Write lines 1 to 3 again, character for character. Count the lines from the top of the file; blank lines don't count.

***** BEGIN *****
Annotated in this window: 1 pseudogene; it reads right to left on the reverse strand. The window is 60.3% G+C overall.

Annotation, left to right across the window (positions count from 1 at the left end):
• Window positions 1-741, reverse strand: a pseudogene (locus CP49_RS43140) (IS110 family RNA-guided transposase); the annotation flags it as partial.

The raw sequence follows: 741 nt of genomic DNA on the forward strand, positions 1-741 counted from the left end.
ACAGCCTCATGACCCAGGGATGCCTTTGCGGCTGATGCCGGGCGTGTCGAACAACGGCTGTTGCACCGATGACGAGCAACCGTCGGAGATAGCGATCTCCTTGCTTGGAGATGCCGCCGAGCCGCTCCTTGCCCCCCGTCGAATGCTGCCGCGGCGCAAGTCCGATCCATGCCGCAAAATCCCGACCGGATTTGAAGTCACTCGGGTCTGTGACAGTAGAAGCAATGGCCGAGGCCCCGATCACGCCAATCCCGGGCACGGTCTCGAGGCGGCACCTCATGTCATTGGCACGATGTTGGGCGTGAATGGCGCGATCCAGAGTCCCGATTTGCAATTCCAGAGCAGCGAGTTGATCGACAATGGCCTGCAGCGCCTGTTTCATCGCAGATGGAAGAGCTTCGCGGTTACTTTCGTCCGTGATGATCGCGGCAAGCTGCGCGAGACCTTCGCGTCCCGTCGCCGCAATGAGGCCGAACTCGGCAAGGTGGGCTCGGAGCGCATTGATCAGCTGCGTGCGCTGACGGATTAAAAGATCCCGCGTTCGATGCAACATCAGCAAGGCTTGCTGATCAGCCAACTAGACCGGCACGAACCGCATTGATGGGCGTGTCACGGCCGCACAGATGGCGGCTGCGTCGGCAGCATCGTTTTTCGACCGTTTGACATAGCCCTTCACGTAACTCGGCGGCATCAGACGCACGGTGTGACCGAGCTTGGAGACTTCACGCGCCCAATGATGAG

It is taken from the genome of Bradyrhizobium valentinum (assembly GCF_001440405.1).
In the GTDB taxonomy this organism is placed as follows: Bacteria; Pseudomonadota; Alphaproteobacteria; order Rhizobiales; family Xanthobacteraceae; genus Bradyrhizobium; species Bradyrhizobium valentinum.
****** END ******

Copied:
Annotated in this window: 1 pseudogene; it reads right to left on the reverse strand. The window is 60.3% G+C overall.

Annotation, left to right across the window (positions count from 1 at the left end):
• Window positions 1-741, reverse strand: a pseudogene (locus CP49_RS43140) (IS110 family RNA-guided transposase); the annotation flags it as partial.